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Functional CSS Tabs Re-Revisited

A tabbed UI is pretty common to most of us: click a tab area to see new content, generally without a page refresh. It’s a handy technique in situations where content needs to be broken up into contained blocks and digested one at a time.

Tabs have a long history that is deeply rooted in JavaScript as the method for handling the functionality of hiding and revealing content on click. Approaching tabs purely with CSS is a much shorter history, but we’ve seen it as far back as 2008 when Brad Kemper made it work with the :checked pseudo selector.

A Tale of Tabs Past

We took a stab at pure CSS tabs using the :checked method a few years back and wrote it up as a tutorial. This was a solid approach, for the most part, but the bummer about it was the need to specify an explicit min-height on the tabbed content container. This often led to situations where tabs with less content than others were left with awkward white space, and those with more content spilled past the container:

See the Pen CSS Tabs with min-height by CSS-Tricks (@css-tricks) on CodePen.


What we want is a set of similarly functional tabs, but that can support content of any length or size. They should grow or shrink based on the content in the currently selected tab. Let’s do that.

HTML Structure

We start with the tab wrapper, followed by a row of radio inputs (for the functionality), then the panels themselves.

<div class="tabs">

  <input class="state" type="radio" title="Breakfast" name="houses-state" id="breakfast" checked="">
  <input class="state" type="radio" title="Dinner" name="houses-state" id="dinner">
  <input class="state" type="radio" title="Dessert" name="houses-state" id="dessert">

  <div class="tab-links">
    <label for="breakfast" id="breakfast-tab" class="tab">Breakfast</label>
    <label for="dinner" id="dinner-tab" class="tab">Dinner</label>
    <label for="dessert" id="dessert-tab" class="tab">Dessert</label>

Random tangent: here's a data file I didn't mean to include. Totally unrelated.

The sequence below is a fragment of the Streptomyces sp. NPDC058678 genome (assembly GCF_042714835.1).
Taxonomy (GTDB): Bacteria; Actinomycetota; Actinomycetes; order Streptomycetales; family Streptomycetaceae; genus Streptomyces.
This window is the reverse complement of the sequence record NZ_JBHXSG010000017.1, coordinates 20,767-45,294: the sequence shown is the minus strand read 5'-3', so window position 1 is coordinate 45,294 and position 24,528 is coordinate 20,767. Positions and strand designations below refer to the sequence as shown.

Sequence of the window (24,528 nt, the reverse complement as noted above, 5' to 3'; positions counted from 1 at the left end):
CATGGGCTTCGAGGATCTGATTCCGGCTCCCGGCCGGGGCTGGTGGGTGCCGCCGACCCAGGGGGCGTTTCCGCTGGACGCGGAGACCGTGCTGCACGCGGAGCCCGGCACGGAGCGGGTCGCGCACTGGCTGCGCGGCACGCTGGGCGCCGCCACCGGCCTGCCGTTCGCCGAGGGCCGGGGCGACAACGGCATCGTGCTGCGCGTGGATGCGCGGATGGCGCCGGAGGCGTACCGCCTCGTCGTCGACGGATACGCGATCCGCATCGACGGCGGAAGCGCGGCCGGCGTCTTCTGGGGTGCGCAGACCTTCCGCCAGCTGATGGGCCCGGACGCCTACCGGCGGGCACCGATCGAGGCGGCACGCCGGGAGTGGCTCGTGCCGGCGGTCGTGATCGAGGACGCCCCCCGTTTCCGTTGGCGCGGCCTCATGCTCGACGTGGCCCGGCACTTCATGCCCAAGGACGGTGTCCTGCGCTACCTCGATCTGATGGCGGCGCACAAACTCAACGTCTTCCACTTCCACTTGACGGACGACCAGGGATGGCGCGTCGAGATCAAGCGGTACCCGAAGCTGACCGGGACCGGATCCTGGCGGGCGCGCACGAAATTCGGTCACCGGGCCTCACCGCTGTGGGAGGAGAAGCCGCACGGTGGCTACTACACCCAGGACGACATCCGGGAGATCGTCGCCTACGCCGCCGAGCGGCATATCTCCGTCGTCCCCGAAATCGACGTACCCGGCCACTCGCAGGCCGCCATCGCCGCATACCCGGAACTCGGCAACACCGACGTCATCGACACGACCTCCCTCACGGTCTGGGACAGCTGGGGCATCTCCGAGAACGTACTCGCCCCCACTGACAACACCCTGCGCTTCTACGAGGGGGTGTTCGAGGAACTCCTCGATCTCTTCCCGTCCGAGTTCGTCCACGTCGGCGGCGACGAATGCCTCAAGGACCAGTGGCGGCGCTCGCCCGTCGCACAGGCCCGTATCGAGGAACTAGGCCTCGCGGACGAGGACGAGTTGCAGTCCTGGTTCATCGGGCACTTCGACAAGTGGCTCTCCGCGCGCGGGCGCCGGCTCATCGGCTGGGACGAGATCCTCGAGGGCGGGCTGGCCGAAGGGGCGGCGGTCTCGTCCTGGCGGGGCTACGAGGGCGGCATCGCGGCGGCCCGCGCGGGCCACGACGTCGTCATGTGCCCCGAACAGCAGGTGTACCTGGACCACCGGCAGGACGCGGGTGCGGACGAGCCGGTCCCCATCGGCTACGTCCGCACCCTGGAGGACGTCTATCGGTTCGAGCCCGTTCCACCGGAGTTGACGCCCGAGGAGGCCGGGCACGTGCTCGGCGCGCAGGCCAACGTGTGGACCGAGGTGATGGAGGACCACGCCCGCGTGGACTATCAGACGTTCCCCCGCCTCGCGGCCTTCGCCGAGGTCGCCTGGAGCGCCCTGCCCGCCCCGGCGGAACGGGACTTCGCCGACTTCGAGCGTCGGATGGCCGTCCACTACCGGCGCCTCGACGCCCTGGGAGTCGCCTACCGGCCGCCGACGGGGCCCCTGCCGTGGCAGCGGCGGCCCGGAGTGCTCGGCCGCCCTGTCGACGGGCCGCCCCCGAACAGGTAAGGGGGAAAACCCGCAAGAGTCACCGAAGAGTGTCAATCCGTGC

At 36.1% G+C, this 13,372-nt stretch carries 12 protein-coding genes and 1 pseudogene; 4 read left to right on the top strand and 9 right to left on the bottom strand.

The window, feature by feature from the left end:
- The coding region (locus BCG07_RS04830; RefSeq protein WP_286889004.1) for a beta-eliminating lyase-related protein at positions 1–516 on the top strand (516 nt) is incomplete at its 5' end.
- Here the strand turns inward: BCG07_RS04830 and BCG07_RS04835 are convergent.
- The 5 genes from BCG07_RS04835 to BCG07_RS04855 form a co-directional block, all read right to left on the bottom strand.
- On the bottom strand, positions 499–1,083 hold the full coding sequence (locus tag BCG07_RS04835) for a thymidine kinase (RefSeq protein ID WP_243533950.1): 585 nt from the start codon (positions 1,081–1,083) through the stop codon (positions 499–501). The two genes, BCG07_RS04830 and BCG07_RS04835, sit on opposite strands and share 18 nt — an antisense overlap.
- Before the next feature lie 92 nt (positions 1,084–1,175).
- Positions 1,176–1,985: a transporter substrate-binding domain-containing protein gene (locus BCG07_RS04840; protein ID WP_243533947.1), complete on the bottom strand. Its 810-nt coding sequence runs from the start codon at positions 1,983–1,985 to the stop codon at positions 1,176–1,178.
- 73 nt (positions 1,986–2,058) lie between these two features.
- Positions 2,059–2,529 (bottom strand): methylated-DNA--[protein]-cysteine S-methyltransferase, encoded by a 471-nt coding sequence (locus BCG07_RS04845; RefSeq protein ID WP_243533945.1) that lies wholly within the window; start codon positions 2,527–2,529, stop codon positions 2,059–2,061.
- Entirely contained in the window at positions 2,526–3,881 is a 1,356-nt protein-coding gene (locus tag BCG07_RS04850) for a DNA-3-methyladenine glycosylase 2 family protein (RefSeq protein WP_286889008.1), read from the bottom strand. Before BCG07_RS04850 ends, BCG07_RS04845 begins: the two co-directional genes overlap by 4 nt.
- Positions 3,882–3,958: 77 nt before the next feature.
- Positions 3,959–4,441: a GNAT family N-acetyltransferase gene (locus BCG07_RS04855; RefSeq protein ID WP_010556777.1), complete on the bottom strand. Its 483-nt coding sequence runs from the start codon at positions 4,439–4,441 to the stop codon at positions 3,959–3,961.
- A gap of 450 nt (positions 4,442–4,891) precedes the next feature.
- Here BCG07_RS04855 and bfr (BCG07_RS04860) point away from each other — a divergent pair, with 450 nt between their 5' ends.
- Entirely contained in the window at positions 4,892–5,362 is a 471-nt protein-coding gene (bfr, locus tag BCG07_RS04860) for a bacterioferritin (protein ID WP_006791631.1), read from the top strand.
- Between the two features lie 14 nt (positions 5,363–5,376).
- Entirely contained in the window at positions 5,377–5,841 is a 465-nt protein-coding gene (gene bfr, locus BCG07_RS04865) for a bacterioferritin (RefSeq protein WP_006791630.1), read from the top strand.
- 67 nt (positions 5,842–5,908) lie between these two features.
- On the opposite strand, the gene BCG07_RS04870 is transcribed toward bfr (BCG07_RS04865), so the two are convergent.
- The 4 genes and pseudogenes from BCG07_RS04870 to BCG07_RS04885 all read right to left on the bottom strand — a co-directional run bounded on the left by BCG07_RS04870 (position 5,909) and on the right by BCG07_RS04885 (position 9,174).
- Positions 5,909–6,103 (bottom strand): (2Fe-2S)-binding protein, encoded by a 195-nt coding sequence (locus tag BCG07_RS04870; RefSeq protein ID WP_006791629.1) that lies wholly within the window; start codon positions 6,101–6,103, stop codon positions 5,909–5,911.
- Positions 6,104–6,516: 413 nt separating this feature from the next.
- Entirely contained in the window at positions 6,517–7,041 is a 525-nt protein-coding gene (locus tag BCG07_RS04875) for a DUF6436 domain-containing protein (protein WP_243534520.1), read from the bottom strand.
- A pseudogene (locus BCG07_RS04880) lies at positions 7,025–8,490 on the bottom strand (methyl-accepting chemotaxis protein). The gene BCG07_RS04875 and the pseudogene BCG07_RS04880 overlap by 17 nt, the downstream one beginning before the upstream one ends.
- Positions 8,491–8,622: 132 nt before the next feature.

</div>

  <div class="panels">
      
    <div id="breakfast-panel" class="panel active">
      Tab Content
    </div>
      
    <div id="dinner-panel" class="panel">
      Tab Content
    </div>
      
    <div id="dessert-panel" class="panel">
      Tab Content
    </div>
      
  </div>

</div>

CSS Layout

Skipping over the purely presentational parts of the CSS, we’re basically:

  1. Hiding the radio inputs (using absolute positioning)
  2. Positioning panels using inline-block
  3. Hiding panels when a radio input is in an :unchecked state
  4. Revealing panel when a radio input is in a :checked state
.tabs .state {
  display: none;
}

#breakfast:focus ~ .tabs #breakfast-tab,
#dinner:focus ~ .tabs #dinner-tab,
#dessert:focus ~ .tabs #dessert-tab {
  box-shadow: 0 0 3px 3px rgba(0,127,255,.5);
}

.tabs .tab {
  display: inline-block;
  padding: 10px;
  vertical-align: top;
  background-color: #eee;
  cursor: hand;
  cursor: pointer;
}

.tabs .tab:hover {
   background-color: #fff;
}

#breakfast:checked ~ tab-links #breakfast-tab,
#dinner:checked ~ tab-links #dinner-tab,
#dessert:checked ~ tab-links #dessert-tab {
  background-color: #fff;
  border-bottom: 5px solid #fff;
  cursor: default;
}

.tabs .panels {
  background-color: #fff;
  padding: 10px;
}

.tabs .panel {
  display: none;
}

#breakfast:checked ~ .panels #breakfast-panel,
#dinner:checked ~ .panels #dinner-panel,
#dessert:checked ~ .panels #dessert-panel {
  display: inline-block;
}

So, what’s the big difference here from our previous attempt? It’s getting rid of position: absolute on the tab containers and choosing instead to use display: inline-block when revealing the content for the currently checked tab. This allows the container to ditch that explicit min-height that was a requirement for position: absolute.

JavaScript

Psych! There is no JavaScript. Pretty awesome, right? We’re exploiting the The Checkbox Hack to manage state.

The Result

See the Pen Radio-Controlled Tabs by CSS-Tricks (@css-tricks) on CodePen.

Why This is More Awesome

  • No more explicit heights! The panels grow and shrink according to the content it contains.
  • The support is a little deeper (and more current) than before.

Why This is (Still) Not Perfectly Awesome

  • It’s not totally accessible. The content is hidden with display: none which isn’t ideal here because there is no anchor link or other obvious control to reveal that hidden content. We could possibly remedy that by using opacity instead, but there are costs and trade-offs with that as well.
  • The browser support is good, but not bullet-proof. Everything is great in modern browsers, but starts to fall apart in IE 9 and below. JavaScript is still the best method if deeper browser support is needed. And the JavaScript needed here would be very light. Just a click handler on the tabs that toggles class names on the tabs and panels as needed. Plus then the HTML structure would be completely up to you.

Flexbox to the Rescue?

Stephen Barthel has a nice example of tabs using Flexbox as an alternative. Still has some of the same accessibility and browser support concerns as the technique in this post, but is nice to see nonetheless.

Related


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